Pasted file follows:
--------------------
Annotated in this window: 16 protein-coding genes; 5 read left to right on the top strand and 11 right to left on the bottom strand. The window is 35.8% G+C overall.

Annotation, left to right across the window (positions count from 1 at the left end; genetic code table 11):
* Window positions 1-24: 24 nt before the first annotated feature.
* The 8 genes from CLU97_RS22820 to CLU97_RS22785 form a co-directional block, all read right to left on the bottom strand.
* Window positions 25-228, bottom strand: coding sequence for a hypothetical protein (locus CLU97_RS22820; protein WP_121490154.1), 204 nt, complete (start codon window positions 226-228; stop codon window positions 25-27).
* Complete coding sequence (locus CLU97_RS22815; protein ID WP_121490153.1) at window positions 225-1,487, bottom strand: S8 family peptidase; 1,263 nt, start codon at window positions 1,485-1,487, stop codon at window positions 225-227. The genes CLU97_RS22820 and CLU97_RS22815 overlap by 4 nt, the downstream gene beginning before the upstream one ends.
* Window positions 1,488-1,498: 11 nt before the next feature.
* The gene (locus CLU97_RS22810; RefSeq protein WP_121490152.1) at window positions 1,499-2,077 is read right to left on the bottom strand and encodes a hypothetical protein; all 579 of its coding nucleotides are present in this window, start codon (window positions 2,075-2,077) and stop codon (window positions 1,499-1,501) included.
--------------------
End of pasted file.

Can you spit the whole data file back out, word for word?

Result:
Annotated in this window: 16 protein-coding genes; 5 read left to right on the top strand and 11 right to left on the bottom strand. The window is 35.8% G+C overall.

Annotation, left to right across the window (positions count from 1 at the left end; genetic code table 11):
* Window positions 1-24: 24 nt before the first annotated feature.
* The 8 genes from CLU97_RS22820 to CLU97_RS22785 form a co-directional block, all read right to left on the bottom strand.
* Window positions 25-228, bottom strand: coding sequence for a hypothetical protein (locus CLU97_RS22820; protein WP_121490154.1), 204 nt, complete (start codon window positions 226-228; stop codon window positions 25-27).
* Complete coding sequence (locus CLU97_RS22815; protein ID WP_121490153.1) at window positions 225-1,487, bottom strand: S8 family peptidase; 1,263 nt, start codon at window positions 1,485-1,487, stop codon at window positions 225-227. The genes CLU97_RS22820 and CLU97_RS22815 overlap by 4 nt, the downstream gene beginning before the upstream one ends.
* Window positions 1,488-1,498: 11 nt before the next feature.
* The gene (locus CLU97_RS22810; RefSeq protein WP_121490152.1) at window positions 1,499-2,077 is read right to left on the bottom strand and encodes a hypothetical protein; all 579 of its coding nucleotides are present in this window, start codon (window positions 2,075-2,077) and stop codon (window positions 1,499-1,501) included.